In previous articles on Tax matters, we have touched on, among other things, the increased focus on transparency in the tax area as well as the need and importance of having a robust model in place regarding the management of the company's tax risks. Now these topics are also included in EU's Taxonomy for Sustainable Investments.
The issue is now brought up again in connection with the European Commission's expert group Platform on Sustainable Finance, published its final report Final report on minimum safeguards around so-called minimum protection measures linked to the EU's taxonomy for sustainable investments, The Taxonomy Regulation (in Swedish). The purpose of these protective measures is to ensure that the companies that are considered to conduct environmentally sustainable operations according to the Taxonomy Regulation also meet the requirements set on social sustainability, where tax management has been identified as one of four core areas (in addition to, for example, labor conditions).
What is the Taxonomy Regulation?
The Taxonomy Regulation entered into force on 1 January 2022 and has a clear connection to the EU's Green Deal and also The Paris Agreement. It is a set of regulations aimed at helping investors identify and compare sustainable investments. It does so by creating a common classification system for what can be considered to constitute an environmentally sustainable economic activity.
The regulation is based on six environmental goals:
- Mitigation of climate change
- Adaptation to climate change
- Sustainable use and protection of water and marine resources
- Transition to a circular economy
- Prevention and limitation of environmental pollution
- Protection and restoration of biodiversity and ecosystems
There are currently established criteria for the first two mentioned goals, while the criteria for the other goals are currently being developed. As of January 1, 2023, the regulation will be extended to also include water and marine resources as well as the transition to a circular economy.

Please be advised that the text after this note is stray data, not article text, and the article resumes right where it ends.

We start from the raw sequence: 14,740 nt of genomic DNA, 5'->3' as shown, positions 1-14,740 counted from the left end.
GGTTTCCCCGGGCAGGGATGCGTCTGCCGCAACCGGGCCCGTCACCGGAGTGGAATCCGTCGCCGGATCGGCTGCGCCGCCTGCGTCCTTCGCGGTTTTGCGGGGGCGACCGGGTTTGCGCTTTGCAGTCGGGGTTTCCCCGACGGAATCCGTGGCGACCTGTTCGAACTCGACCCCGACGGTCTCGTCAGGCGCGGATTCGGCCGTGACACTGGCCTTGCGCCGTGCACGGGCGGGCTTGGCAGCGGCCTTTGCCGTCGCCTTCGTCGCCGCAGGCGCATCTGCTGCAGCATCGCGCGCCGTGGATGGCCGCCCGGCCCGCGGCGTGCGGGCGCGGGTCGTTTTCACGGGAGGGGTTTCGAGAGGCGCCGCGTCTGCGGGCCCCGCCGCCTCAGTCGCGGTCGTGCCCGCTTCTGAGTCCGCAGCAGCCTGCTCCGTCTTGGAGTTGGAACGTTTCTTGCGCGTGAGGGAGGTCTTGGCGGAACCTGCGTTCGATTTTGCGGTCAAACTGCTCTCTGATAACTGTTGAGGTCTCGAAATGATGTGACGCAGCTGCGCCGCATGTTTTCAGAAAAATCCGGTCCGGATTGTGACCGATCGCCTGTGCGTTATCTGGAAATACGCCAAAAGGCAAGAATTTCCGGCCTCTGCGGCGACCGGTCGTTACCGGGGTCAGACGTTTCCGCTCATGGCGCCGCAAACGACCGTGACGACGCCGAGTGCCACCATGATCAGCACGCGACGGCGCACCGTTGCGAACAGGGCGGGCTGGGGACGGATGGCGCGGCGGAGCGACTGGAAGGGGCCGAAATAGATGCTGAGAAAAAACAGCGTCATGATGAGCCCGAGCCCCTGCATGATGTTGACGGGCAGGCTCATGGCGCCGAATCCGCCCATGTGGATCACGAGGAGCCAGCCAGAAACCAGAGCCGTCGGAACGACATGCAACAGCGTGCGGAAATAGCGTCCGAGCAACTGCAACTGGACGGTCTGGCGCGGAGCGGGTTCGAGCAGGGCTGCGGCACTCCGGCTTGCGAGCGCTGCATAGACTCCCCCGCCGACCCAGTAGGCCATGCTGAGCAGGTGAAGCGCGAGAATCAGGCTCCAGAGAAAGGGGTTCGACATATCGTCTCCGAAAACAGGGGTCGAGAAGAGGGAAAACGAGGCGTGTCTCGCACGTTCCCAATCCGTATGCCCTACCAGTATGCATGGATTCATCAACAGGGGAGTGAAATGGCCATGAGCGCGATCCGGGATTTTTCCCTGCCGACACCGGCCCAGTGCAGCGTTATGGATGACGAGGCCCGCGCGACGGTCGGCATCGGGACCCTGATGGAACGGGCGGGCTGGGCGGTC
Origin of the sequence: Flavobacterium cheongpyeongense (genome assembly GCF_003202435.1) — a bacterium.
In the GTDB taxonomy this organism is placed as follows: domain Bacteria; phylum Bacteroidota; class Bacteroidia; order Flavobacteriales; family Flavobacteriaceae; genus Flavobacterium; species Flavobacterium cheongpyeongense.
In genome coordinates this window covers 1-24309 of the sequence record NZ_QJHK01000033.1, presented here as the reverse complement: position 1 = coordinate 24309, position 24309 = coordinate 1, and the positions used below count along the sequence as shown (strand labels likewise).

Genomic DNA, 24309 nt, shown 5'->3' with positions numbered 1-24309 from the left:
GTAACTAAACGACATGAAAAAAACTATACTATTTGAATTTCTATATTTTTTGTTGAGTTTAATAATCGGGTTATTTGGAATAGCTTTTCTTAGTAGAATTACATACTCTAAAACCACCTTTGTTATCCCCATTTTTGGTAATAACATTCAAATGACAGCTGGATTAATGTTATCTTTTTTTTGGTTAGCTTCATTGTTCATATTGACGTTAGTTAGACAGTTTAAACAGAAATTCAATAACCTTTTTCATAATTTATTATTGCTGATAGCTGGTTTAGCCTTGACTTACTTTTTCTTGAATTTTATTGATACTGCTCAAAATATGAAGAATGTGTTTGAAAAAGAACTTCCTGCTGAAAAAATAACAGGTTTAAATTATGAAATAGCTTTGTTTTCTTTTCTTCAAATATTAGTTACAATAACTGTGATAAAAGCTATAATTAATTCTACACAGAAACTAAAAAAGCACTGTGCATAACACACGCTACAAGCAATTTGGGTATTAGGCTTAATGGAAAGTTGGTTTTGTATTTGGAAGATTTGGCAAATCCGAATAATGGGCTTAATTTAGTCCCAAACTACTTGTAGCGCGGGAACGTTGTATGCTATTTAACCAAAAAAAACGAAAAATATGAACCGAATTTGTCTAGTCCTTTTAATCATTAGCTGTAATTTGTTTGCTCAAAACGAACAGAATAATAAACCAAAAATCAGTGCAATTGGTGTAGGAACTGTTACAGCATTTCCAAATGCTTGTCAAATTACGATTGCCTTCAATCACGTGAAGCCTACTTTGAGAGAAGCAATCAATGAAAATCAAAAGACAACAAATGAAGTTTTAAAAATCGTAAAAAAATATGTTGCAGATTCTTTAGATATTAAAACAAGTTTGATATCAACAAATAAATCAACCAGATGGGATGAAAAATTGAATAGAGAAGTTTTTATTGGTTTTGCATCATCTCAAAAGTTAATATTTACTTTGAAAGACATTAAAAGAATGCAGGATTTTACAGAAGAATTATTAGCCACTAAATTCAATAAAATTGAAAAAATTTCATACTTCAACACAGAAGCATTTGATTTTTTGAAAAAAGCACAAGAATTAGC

What is a sustainable activity?
In order for an activity to be considered sufficiently sustainable according to the regulation, three requirements must be met:
- The activity must significantly contribute to at least one of the six environmental goals
- The activity must not cause any damage to any of the other five environmental goals and
- The activity must meet the minimum protective measures set out in the regulation.
In short, it can be said that the safeguards have been put in place to avoid investments being classified as sustainable from an environmental perspective while not achieving certain minimum levels in terms of social sustainability and/or governance, such as labor law aspects, corruption or tax evasion. In cases where companies do not meet these minimum levels, they are not considered to act sustainably enough to be classified as a sustainable investment according to the Taxonomy Regulation, which is why companies should already now start reviewing these aspects.
Minimum safeguards related to companies' tax management
As mentioned above, the management of tax risks by companies and organizations has been considered to be such an important area of sustainability that companies cannot be considered a sustainable investment according to the Taxonomy Regulation if the management of tax risks is not at a sufficiently high level.